Free trade is advocated by many, as it is believed, in theory, to be an advantage for all trading partners. However, had it been the case that free trade is so beneficial as argued, there would not have been that many protective measures (monetary as well as non-monetary trade barriers) in place. And it would not have taken more than a decade for the WTO to make its first agreement (which only came at the Bali meeting in December 2013). But trade is also about politics, both at the international and domestic levels, distribution of its gains and about vested interests. And “trade war” is even part of our vocabulary.
Despite a historical severe global finance and economic crisis hurting production and trade in 2008 and lasting for several years, world merchandise export has almost tripled from 2000 to 2012. And it has also increased as a percentage of GDP. The share of export to GDP has during the first 12 years of the new century increased in both low, middle and high-income groups of countries.
But the export from low-income countries was in 2012 only 100 billion USD, constituting a meagre 0.5% of total world export. The export from Denmark was of the same size. The total export from countries in Africa South of Sahara (SSA) was around 410 billion USD, the same size as export from Finland, Norway and Sweden combined. Of this, export from Angola, Nigeria and South Africa alone constituted two thirds. Export from the remaining 39 countries in SSA was equivalent to only 136 billion USD, less than the export from Hungary and Greece combined.
During 2014, the EU signed Economic Partnership Agreements (EPA) with three regional trading blocks: The East African Community (EAC), Economic Community of West African States (ECOWAS) and the EPA group (South Africa, Lesotho, Swaziland, Mozambique, Botswana and Namibia) of the Southern African Development Community (SADC). The agreements are a supplement to the “Everything but arms” programme by also including non-Least Developed Countries like Nigeria, Ghana, Cote d’Ivoire, Kenya, Namibia and Botswana which are accorded the same privileges of duty free quota free export.
Although there are advantages for the EPA countries there are also challenges, which will influence their possibilities for choosing their own industrial, agricultural, tax and trade policies. They will have to increase their share of duty free imports from the EU (EAC to 80% after 15 years, ECOWAS to 75% over 20 years), which put pressure on the domestic tax collecting systems for finding alternative, domestic objects for taxation in replacement of import taxes. In the SADC EPA there is some policy space for countries to introduce mineral export taxes enabling support to industrialisation programmes aimed at reducing raw material export and increasing domestic mineral processing.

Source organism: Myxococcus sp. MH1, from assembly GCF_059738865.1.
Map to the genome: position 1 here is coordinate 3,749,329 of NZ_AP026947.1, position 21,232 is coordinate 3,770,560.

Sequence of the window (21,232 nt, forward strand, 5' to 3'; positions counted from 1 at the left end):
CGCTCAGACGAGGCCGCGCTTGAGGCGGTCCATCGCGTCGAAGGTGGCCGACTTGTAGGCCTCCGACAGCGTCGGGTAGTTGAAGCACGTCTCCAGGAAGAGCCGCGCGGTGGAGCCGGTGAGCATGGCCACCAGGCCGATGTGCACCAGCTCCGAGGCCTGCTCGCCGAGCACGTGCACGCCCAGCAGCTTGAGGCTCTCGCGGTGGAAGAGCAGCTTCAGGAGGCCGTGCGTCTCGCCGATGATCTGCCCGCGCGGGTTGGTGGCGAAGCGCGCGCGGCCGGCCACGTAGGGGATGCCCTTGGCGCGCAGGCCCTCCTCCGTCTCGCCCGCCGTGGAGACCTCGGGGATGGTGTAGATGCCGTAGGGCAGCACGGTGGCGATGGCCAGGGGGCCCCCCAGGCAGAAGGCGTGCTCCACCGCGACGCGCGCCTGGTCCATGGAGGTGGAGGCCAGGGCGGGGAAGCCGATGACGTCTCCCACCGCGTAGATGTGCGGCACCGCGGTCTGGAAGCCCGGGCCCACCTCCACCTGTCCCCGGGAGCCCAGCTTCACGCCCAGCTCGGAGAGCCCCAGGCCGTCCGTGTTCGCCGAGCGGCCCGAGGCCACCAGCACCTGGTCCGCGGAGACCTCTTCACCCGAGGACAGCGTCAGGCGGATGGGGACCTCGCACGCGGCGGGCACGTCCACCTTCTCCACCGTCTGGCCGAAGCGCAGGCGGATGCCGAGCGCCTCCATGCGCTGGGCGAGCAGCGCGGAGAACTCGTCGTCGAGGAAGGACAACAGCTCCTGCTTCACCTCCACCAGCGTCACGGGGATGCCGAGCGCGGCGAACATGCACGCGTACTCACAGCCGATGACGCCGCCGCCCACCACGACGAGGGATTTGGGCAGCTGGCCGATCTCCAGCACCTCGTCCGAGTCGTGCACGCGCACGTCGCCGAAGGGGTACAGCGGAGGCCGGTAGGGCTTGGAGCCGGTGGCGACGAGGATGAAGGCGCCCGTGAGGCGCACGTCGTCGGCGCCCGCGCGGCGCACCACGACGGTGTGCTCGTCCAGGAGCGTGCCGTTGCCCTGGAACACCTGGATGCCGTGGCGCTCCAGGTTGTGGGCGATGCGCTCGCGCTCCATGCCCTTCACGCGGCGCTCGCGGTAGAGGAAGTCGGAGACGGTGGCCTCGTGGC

The benefits of expanding the EU’s reciprocal market access to SSA can be contested, as it can damage both industrialisation of the continent and the South-South trade. It is questionable, if the majority of companies within the manufacturing sector in SSA countries will be competitive with EU companies that progressively will benefit from removal of import tariffs. Some SSA countries (e.g. Nigeria) having left the group of Least Developed Countries have started to export manufacturing products and agricultural machinery to other SSA countries and might face heavy competition from EU companies, both within and outside their own country. Also trade of consumer goods across SSA countries are increasing and might face more competition with a gradual higher presence of EU products in the local markets. In addition, there are limits on the possibilities for countries to levy export tariffs in order to take them out of the colonial trading patterns where they were suppliers of cheap raw materials to Europe. This issue has been accentuated with the discovery of new raw materials in several SSA countries.
Photo by Bjarne Larsen Kron.
www.economics.dk bjarne.wes @ gmail.com Bjarne Larsen Kron
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